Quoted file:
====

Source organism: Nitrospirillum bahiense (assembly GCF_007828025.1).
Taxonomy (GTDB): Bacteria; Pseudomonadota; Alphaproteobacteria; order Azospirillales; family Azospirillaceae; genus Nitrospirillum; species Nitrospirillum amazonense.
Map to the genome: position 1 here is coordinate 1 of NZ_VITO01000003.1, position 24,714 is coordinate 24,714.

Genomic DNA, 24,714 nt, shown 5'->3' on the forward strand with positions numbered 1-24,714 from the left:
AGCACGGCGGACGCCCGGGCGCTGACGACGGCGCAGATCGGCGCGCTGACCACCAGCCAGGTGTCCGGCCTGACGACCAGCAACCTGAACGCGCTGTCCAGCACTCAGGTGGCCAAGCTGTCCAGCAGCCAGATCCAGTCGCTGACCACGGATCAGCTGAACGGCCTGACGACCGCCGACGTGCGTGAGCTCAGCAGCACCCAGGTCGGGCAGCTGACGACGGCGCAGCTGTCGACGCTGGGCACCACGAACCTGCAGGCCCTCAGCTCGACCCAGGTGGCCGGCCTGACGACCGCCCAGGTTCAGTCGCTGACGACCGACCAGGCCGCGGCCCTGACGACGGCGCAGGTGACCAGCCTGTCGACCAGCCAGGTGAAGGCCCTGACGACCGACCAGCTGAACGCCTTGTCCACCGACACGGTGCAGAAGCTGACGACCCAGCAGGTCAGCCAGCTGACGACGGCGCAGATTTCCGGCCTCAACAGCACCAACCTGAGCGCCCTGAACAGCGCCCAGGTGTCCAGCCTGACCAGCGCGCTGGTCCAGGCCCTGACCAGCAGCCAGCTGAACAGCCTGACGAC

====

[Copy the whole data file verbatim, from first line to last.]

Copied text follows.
Source organism: Nitrospirillum bahiense (assembly GCF_007828025.1).
Taxonomy (GTDB): Bacteria; Pseudomonadota; Alphaproteobacteria; order Azospirillales; family Azospirillaceae; genus Nitrospirillum; species Nitrospirillum amazonense.
Map to the genome: position 1 here is coordinate 1 of NZ_VITO01000003.1, position 24,714 is coordinate 24,714.

Genomic DNA, 24,714 nt, shown 5'->3' on the forward strand with positions numbered 1-24,714 from the left:
AGCACGGCGGACGCCCGGGCGCTGACGACGGCGCAGATCGGCGCGCTGACCACCAGCCAGGTGTCCGGCCTGACGACCAGCAACCTGAACGCGCTGTCCAGCACTCAGGTGGCCAAGCTGTCCAGCAGCCAGATCCAGTCGCTGACCACGGATCAGCTGAACGGCCTGACGACCGCCGACGTGCGTGAGCTCAGCAGCACCCAGGTCGGGCAGCTGACGACGGCGCAGCTGTCGACGCTGGGCACCACGAACCTGCAGGCCCTCAGCTCGACCCAGGTGGCCGGCCTGACGACCGCCCAGGTTCAGTCGCTGACGACCGACCAGGCCGCGGCCCTGACGACGGCGCAGGTGACCAGCCTGTCGACCAGCCAGGTGAAGGCCCTGACGACCGACCAGCTGAACGCCTTGTCCACCGACACGGTGCAGAAGCTGACGACCCAGCAGGTCAGCCAGCTGACGACGGCGCAGATTTCCGGCCTCAACAGCACCAACCTGAGCGCCCTGAACAGCGCCCAGGTGTCCAGCCTGACCAGCGCGCTGGTCCAGGCCCTGACCAGCAGCCAGCTGAACAGCCTGACGAC